Residents of a coastal village near Praa Sands have written to Cornwall Council with their concerns about a beach bar’s request to extend its opening hours, writes Local Democracy Reporter Lee Trewhela.

They have cited rowdiness, anti-social behaviour, noise and a lack of public transport in the area among their opposition to the licence application.

The Welloe Rock Inn Limited has applied for a premises licence for The Welloe at Sydney Cove, Praa Sands, and has attempted to alleviate the concerns with a list of measures it has and will put in place.

Devon and Cornwall Police has agreed amended conditions with the bar to allow for the licence changes.

The bar / restaurant has applied for live and recorded music indoors and outdoors from 9am to 1.30am, and the sale of alcohol from 9am to 1am on Monday to Sunday, with a request to open from 9am to 1.30am. Current opening hours are 11am to 2am and the current live music licence is from noon to 1am on Monday to Friday and noon to midnight on Sunday.

The council has received 16 representations from people against the application, including Porthleven, Breage and Germoe councillor John Keeling, on the grounds of prevention of public nuisance, prevention of crime and disorder, and public safety.

Cllr Keeling said: “The late hours of opening are not conducive to good behaviour and the evidence of a previous extension of the licensing hours proved that some years ago. The risk of drinking and driving would be a great temptation in this rural area. The lack of public transport would give way to people wandering through the village causing a public nuisance.”

One of those who has opposed the licence told the council: “I am concerned that a large number of people leaving a licensed premises late at night will cause an increase in anti-social behaviour, noise and litter. An unguarded beach, late at night, only metres from the premises, offers a high level of risk to public safety. My concern is that if this licence is granted it will encourage intoxication which has been seen in many places elsewhere to result in drunk and disorderly behaviour and vandalism.”

Another resident wrote: “My family have lived in Praa Sands for 46 years and remember with horror the previous occasions the Welloe were granted late night entertainment licences. It often involved numerous buses, cars and taxis travelling in and out of the village as most of the persons attending were not from the immediate area.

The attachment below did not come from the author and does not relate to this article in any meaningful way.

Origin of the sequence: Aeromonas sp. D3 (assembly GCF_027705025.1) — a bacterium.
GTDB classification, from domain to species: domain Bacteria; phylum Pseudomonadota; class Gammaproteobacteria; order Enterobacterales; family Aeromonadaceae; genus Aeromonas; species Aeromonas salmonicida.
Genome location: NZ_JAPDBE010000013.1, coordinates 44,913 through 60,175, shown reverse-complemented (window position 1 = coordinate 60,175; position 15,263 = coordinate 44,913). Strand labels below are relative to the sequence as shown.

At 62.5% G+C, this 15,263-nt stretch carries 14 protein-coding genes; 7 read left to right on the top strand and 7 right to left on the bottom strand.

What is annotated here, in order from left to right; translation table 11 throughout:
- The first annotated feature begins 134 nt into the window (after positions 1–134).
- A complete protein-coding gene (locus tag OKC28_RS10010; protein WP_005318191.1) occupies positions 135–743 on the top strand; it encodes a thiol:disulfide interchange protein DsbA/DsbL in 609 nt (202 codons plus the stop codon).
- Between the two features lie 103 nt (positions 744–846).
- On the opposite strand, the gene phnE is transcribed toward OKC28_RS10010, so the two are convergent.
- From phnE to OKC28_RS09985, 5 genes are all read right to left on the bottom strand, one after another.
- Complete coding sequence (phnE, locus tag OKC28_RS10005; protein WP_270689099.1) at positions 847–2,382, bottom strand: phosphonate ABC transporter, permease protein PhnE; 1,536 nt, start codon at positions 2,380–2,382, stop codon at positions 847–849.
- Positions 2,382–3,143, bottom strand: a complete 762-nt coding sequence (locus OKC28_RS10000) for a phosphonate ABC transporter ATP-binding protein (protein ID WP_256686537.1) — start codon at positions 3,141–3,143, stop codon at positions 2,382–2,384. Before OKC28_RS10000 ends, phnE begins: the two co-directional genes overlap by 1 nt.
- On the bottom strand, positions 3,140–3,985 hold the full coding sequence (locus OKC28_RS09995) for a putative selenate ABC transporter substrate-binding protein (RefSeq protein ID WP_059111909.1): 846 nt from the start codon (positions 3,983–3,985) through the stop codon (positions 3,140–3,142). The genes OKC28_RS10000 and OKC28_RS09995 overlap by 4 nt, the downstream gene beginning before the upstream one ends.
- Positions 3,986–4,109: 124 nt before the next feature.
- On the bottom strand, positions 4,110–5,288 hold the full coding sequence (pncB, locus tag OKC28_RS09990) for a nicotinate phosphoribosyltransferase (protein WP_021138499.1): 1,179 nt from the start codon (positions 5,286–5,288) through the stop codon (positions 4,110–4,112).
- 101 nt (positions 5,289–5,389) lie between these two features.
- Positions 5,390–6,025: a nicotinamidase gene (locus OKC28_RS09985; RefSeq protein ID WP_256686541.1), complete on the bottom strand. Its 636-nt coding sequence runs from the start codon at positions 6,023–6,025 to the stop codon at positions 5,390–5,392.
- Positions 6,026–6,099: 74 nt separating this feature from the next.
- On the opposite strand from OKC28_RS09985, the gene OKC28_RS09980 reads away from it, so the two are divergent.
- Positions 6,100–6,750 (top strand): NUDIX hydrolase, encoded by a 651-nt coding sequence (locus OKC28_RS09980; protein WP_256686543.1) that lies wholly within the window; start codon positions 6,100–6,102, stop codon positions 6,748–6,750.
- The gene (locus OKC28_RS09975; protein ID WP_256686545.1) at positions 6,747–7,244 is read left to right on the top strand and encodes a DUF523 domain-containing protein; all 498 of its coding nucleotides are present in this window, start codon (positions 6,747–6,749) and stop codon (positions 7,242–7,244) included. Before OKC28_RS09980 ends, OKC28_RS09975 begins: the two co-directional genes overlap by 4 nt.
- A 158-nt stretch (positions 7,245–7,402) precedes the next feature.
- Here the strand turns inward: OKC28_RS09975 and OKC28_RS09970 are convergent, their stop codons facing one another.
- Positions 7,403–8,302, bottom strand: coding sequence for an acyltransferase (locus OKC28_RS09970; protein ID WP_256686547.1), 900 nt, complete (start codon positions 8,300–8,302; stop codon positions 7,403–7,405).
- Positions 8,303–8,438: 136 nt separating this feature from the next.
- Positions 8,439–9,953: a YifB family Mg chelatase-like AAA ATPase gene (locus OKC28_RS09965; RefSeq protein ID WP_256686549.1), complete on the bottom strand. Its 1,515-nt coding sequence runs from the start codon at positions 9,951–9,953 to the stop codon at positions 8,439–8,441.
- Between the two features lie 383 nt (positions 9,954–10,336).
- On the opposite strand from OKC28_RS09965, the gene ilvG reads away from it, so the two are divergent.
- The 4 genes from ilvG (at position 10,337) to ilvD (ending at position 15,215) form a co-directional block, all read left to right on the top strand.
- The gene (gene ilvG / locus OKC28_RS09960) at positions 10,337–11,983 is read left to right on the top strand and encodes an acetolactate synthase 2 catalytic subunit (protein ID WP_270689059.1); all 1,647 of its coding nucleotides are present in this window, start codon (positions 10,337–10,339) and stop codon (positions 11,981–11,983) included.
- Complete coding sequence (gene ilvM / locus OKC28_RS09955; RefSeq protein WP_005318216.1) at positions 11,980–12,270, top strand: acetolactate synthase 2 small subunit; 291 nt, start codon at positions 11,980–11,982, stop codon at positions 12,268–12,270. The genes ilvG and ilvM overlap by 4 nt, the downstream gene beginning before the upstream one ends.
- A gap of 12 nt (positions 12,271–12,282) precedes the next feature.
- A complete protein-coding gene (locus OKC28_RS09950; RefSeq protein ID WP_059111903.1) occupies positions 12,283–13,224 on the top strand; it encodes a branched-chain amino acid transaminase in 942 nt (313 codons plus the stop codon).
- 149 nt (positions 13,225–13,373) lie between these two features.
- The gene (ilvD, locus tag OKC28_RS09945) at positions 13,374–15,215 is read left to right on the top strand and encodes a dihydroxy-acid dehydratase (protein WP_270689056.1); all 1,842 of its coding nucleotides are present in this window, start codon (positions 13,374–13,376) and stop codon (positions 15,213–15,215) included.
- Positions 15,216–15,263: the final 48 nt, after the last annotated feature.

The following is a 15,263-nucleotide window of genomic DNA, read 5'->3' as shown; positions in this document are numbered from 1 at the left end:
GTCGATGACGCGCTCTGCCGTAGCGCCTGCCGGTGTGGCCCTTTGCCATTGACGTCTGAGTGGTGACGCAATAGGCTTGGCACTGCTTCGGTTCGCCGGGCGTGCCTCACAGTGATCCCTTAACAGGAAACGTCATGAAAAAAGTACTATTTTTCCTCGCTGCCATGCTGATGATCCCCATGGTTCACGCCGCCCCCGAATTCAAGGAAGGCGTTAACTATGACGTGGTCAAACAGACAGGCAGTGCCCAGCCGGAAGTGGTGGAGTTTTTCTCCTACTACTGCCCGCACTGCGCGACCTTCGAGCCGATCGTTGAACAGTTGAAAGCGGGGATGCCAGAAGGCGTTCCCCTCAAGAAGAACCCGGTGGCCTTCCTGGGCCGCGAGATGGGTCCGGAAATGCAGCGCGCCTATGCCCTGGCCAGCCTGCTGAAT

“So there were significant numbers of individuals outside the establishment waiting for transport, makeshift partying around vehicles in the car parks and roads long after the premises had shut, leading to late night rowdiness, fights, noise and damage to surrounding property, fences and gates being ripped down to make fires on the beach, broken bottles, defecation and condoms scattered along the roads, Praa green, dunes and beach.”

“The sound insulation at the Welloe is very poor, due to its very basic construction – thinly insulated roof and a lot of glazing. Under previous late night club events, the sound of the bass was present and distinctly audible around much of Praa Sands even with the doors and windows shut,” stated another letter against the application.

The Welloe’s owners outlined all the measures they would take to ensure Praa Sands residents would not be affected, saying: “We will have bouncers on doors on events and big weekends, and have CCTV. We will do regular toilet checks, on events we decant glass bottles into plastic glassware and we serve drinks in plastic glasses. We are also a member of Pubwatch.

“We have put up signs telling the public to leave quietly – when events are on we have the doors shut, music will be off by midnight, outside speakers are facing away from the town and the volume is not loud. We operate a Challenge 25 Policy, on events nights we have a no under-18s rule from 9pm and have signs up to say children must be supervised at all times. We also have a maximum capacity of 500 and there is free water made to everyone.”

The bar owners added “We do regular fire checks and have a fire drill in place, we also have inspections of our fire alarms and fire extinguishers. We also have members that are first aid trained and have first aid equipment on site. Emergency lighting is in place. We have no smoking signs indoors.”

A decision will be made on the application at a meeting of Cornwall Council’s licensing committee on Wednesday, May 8.